The Carbon Gold Rush

Carol Singer Neuvelt

If you type “carbon footprint” into Google, you are likely to get upwards of 5 million hits, a sign of the recent gold rush-like interest in measuring the amount of carbon dioxide (CO2) consumed by a person, a building, or a company.  For most businesses, this interest has prompted initiatives to measure and reduce greenhouse gas (GHG) emissions.  According to a recent NAEM poll, 75 percent of companies surveyed identified energy management and reduction as one of their top three sustainability priorities.

But there are many ways to reduce a company’s impact ranging from altering an existing manufacturing process to switching suppliers, or even changing the personal behaviors of a company’s employees.  So, how do companies really compare?

Like many environmental and sustainability metrics, there is a lot of variation in how companies set goals and report GHG emissions.  Because greenhouse gas reduction goals and programs are not being consistently developed, even the participants in the EPA Climate Leaders program use drastically different language.

Some have set goals specific to their category and segment.  Best Buy Co., Inc., for example, has pledged to reduce its emissions by 8 percent per square foot (from 2005 to 2012), while Burt’s Bees, Inc. plans to reduce its GHG’s by 35 percent per dollar sales (from 2006 to 2011). Still others, like Sprint Nextel Corp., have committed to absolute reductions of 15 percent by 2017, or pledged to become carbon neutral, as Dell, Inc. has, by 2012.

So with all the inconsistencies, how do we know which companies are finding “pay dirt” by making genuine strides, and who are just shuffling the pan?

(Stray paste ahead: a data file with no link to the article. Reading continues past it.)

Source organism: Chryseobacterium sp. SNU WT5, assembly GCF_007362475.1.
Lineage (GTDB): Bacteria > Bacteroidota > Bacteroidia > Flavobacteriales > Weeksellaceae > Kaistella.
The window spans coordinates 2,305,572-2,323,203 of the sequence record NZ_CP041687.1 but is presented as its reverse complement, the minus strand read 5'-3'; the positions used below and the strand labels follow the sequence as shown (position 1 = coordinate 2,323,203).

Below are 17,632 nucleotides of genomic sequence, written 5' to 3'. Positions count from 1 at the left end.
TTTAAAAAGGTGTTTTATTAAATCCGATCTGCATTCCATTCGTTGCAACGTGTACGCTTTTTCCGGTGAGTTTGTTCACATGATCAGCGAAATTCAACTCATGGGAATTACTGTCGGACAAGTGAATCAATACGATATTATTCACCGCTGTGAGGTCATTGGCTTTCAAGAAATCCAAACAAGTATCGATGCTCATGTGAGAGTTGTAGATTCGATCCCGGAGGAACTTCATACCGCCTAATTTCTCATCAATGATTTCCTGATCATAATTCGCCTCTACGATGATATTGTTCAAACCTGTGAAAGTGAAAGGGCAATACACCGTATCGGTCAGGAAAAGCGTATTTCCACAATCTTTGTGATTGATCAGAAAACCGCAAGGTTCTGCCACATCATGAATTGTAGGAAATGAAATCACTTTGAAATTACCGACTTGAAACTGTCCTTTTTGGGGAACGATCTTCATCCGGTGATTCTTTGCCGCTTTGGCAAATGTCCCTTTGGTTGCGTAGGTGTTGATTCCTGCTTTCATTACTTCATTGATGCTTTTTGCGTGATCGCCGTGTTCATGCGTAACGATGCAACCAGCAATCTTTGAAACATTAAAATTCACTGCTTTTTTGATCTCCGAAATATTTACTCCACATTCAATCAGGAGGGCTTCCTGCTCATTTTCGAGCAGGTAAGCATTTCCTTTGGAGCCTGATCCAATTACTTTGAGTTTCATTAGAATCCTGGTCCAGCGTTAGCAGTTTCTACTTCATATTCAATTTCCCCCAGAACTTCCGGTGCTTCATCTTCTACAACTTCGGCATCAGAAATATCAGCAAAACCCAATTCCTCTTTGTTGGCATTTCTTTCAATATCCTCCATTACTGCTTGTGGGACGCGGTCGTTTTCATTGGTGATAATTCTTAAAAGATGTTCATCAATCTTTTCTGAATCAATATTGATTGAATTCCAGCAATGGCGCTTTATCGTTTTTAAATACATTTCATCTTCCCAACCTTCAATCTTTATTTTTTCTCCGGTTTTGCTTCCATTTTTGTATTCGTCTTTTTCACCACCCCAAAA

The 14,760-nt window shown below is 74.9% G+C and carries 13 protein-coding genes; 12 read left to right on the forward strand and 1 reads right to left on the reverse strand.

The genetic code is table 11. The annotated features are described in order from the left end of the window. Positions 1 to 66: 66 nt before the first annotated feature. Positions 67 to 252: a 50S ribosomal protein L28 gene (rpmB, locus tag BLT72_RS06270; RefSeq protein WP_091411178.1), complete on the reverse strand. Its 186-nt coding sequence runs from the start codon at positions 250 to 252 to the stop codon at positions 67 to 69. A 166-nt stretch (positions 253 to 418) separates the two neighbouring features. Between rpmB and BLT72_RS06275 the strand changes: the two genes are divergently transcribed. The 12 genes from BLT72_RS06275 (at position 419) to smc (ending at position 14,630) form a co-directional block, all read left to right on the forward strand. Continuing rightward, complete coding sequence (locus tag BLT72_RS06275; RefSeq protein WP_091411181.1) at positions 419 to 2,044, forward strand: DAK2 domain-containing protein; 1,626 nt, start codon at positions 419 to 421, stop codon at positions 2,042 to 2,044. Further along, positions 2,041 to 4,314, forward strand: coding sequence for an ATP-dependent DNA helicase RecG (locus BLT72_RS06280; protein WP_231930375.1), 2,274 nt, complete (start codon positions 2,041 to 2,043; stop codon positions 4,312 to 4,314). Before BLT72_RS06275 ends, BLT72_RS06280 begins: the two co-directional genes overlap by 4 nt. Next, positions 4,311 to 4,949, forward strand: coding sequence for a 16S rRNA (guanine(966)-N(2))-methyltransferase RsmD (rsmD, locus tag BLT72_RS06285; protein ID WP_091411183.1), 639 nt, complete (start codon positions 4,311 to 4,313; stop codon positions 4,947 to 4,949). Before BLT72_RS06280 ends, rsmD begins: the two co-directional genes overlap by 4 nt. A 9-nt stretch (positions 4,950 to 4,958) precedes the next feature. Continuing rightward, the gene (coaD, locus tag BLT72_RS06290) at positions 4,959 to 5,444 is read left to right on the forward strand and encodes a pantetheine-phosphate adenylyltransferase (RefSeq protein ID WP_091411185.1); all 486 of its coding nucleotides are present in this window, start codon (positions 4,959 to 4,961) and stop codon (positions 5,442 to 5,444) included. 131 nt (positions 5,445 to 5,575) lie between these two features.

When we did our first NAEM climate change event in New York in 2006, most companies were just trying to get a baseline measurement of their emissions. As we prepare for our upcoming Corporate GHG Strategies conference in Chicago in August, we’ve seen a huge jump in the number of companies who have met their initial goals and now are making progress toward more ambitious GHG reductions.   Across the board, however, companies continue to face common challenges such as developing clear boundaries, instituting long-term management processes and achieving authentic results.

While I strongly encourage transparency, I believe that many of the rankings out there are ultimately less important than the existence of actual programs and decision-making processes that help bring about real reductions over time.

Because as far as Mother Nature is concerned, relative success is just not good enough.

Understanding that one size will never fit all, I’m curious to know what metrics you think are most useful to understanding actual GHG reductions? What do you think is the best way to compare companies regardless of industry sector?

About Carol Singer Neuvelt

Carol Singer Neuvelt is Executive Director of NAEM. Her long-term perspective and insights into corporate EHS and sustainability best practices also have been featured in a variety of publications, including The Chicago Tribune, the Bureau of National Affairs, Environmental Leader, the National Safety Council’s Safety+Health magazine and Sustainable Life Media. She is the former Deputy Director for the United States Environmental Protection Agency’s (EPA) Office of Public Liaison, where she managed the agency’s interaction with external stakeholders. Follow her on Twitter at @carol_neuvelt.